From Significance of the study to Public health relevance:
Given that: (1) cancer suppressor p53 is mutated in more than 50% of human cancers of different tissue origin; (2) p53 pathway is altered in about 80% of tumors.; (3) our understanding is incomplete in terms of molecular targets and the oncogenic/malignant pathways involved in mutant p53-overexpressing tumors; (4) cancer causes the highest economic loss compared to all the known causes of death worldwide; and (5) cancer causes the considerable economic loss worldwide, there is an urgent need to find: (i) a cheaper alternative to the existing expensive drugs; (ii) a side-effect-free natural product-based drug; and (iii) a way to effectively treat and stall metastatic progression and relapse of mutant p53-overexpressing human cancers.
From therapeutic strategy to Research Findings:
(i) Therapeutic strategy:
This study suggests a therapeutic strategy for stalling the progression of p53-deficient/deleted or mutant-p53 expressing metastatic cancers. By activating tumor suppressor p53’s unmutated “homologous protein such as TAp73/p63” in p53-deficient or mutant-p53 expressing metastatic cancer cells, one can stall their progression.
(ii) Research findings:
A number of studies suggests that the valsartan functions as an anticancer agent. However, the mechanism of action is far from clear.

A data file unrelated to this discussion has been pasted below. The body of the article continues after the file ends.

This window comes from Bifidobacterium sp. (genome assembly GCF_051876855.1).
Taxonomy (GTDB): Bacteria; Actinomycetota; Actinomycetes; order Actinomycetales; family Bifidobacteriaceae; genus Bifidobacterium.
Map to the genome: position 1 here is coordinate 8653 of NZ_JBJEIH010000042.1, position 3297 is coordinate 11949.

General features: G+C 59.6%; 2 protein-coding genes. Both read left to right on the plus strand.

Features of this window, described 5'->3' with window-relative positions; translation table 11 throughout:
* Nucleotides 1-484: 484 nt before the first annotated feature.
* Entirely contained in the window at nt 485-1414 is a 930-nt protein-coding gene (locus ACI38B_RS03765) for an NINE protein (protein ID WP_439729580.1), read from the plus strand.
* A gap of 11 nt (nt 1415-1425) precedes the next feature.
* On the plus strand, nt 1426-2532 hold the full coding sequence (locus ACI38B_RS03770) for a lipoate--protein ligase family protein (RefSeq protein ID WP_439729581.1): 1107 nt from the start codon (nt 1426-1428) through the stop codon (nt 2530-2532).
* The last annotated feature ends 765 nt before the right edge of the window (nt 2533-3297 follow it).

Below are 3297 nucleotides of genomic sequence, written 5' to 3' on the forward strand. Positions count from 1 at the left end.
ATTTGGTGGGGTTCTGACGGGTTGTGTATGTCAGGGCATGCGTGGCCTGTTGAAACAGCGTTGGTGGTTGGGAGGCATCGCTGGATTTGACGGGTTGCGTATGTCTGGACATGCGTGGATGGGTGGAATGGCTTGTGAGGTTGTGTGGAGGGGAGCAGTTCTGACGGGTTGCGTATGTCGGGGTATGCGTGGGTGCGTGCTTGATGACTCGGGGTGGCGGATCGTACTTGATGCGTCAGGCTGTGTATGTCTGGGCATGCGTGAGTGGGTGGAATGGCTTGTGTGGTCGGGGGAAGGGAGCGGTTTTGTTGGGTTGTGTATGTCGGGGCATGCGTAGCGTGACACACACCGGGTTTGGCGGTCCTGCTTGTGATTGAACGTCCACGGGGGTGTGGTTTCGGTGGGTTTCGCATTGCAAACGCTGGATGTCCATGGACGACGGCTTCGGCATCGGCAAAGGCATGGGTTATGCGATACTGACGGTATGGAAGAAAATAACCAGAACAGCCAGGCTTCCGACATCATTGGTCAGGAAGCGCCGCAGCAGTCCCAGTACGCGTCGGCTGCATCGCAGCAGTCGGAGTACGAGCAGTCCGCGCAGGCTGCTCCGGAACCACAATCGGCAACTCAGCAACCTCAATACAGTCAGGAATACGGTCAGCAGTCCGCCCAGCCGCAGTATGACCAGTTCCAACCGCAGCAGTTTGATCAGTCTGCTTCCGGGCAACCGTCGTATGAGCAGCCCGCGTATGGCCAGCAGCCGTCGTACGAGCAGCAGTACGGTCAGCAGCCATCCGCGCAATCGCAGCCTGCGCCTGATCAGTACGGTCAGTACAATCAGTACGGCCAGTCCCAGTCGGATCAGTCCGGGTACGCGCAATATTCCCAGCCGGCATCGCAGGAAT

This study suggests, for the first time, that valsartan, by decreasing the expression of its target gene, it may increase the expression of tumor suppressors genes, such as GRHL3, long ncRNA Gas5, BigH3, TIPE2, PTEN, PDCD4, INK4a, BTG2, TAp73α, TIMP3, CCM3/KRIT1 and others. Thereby, it may inhibit the migration and invasion of metastatic cancer cells expressing mutant-p53 (figure1).
Given the ability of valsartan to induce the expression of a number of tumor suppressor genes, pharmacological formulations encompassing “valsartan or its analogues, either alone or in combination with other anticancer drugs,“ may be used to inhibit the progression of p53-mutated invasive metastatic tumors.
Taken together, this study suggests that oncologists may consider treating terminally ill metastatic cancer patients with valsartan, as it may stall the progression of advanced metastatic cancers.
Details of the research findings:
Idea Proposed/Formulated by: Dr L Boominathan Ph.D.
Terms & Conditions apply http://genomediscovery.org/registration/terms-and-conditions/
Undisclosed mechanistic information: How valsartan increases the expression of tumor suppressor genes, such as GRHL3, long ncRNA Gas5, BigH3, TIPE2, PTEN, PDCD4, INK4a, BTG2, TAp73α, TIMP3, CCM3/KRIT1 and others, in mutant p53 expressing cancer cells?
For purchase and payment details, you may reach us at email@example.com
Citation: Boominathan, L., Turning on the sleeping/cancer-protecting angels in mutant p53-expressing human tumors: Valsartan, a medication used in the treatment of high blood pressure and congestive heart failure, increases the expression of tumor suppressors genes, such as GRHL3, long ncRNA Gas5, BigH3, TIPE2, PTEN, PDCD4, INK4a, BTG2, TA-p73/p63, TPM1, TIMP3, CCM1/KRIT1 and others, induces regression of p53-mutated human tumors, via down regulation of its target gene, 21/April/2017, 8.00 am, Genome-2-Bio-Medicine Discovery center (GBMD), http://genomediscovery.org
Courtesy: When you cite drop us a line at firstname.lastname@example.org